The letter c only makes a hard /k/ sound in front of the vowels a, o, and u. To force a c to make the hard /k/ sound in front of soft vowels (e and i), you need to add a modifier. Different Romance languages have handled this in different ways... In Italian, the convention is to use the otherwise silent h after the c: ce = /cheh/, whereas che = /keh/; and sce = /sheh/, whereas sche = /skeh/. In Spanish, the c is replaced by a qu: que = /keh/. There is a similar practice in French and Portuguese.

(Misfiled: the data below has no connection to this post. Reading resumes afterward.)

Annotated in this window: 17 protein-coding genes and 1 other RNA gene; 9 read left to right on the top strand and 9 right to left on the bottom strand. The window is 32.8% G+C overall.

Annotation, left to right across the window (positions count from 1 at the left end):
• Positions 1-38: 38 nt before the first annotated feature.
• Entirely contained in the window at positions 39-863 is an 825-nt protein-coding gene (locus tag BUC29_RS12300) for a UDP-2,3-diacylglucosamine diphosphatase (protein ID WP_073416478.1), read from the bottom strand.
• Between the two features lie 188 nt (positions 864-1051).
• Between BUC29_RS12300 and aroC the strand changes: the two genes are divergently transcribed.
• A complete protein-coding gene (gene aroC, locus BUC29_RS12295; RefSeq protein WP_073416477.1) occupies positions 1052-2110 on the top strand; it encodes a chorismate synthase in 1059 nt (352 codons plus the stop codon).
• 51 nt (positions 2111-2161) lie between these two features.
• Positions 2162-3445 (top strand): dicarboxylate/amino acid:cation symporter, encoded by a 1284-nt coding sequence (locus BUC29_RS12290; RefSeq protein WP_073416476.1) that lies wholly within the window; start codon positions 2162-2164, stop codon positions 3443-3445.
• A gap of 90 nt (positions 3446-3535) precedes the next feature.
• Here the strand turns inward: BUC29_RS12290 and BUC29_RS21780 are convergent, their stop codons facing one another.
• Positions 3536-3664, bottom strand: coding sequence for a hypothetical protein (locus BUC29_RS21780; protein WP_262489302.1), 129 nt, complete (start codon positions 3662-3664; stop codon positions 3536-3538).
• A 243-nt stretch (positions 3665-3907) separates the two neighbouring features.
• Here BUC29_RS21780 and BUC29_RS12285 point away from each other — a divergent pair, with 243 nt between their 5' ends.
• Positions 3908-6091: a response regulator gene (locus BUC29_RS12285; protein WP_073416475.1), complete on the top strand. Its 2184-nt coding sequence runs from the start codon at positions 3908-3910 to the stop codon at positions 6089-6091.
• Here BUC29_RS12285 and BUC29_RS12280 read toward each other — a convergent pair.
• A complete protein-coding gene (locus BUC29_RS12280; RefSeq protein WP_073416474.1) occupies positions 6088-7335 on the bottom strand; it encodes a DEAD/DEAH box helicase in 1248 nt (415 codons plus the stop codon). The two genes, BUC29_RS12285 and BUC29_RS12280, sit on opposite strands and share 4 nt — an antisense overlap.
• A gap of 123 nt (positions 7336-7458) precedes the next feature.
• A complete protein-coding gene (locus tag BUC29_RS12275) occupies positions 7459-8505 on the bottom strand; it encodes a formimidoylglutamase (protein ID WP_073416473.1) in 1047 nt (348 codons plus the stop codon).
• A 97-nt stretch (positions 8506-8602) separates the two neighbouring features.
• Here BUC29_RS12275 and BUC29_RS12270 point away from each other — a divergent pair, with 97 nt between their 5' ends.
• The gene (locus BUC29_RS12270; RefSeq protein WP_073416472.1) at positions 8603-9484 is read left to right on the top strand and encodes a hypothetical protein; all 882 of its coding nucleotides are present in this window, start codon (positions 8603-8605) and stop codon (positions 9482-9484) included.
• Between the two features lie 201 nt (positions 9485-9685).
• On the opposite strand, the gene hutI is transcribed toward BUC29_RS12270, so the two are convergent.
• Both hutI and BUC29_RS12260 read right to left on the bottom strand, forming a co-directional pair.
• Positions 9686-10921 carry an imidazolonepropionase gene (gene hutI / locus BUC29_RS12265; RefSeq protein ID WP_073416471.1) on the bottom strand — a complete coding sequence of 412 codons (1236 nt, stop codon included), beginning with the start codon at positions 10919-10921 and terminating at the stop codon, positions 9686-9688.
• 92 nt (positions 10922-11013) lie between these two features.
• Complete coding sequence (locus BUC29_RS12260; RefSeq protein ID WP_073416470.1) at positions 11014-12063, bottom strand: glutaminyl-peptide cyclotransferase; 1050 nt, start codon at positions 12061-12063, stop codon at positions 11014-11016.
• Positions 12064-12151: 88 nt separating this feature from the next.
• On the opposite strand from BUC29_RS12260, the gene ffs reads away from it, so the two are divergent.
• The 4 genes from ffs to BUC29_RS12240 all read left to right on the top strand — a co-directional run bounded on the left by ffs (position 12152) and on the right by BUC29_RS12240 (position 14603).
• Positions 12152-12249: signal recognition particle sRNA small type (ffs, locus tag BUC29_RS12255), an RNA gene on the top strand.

For this reason, it would be quite rational to favor the k spelling of heteroskedastic. It pays homage to the original Greek transcription and is arguably more phonetically correct in the Romance languages and by extension in English.


Your Answer

By clicking “Post Your Answer”, you agree to our terms of service, privacy policy and cookie policy

Not the answer you're looking for? Browse other questions tagged or ask your own question.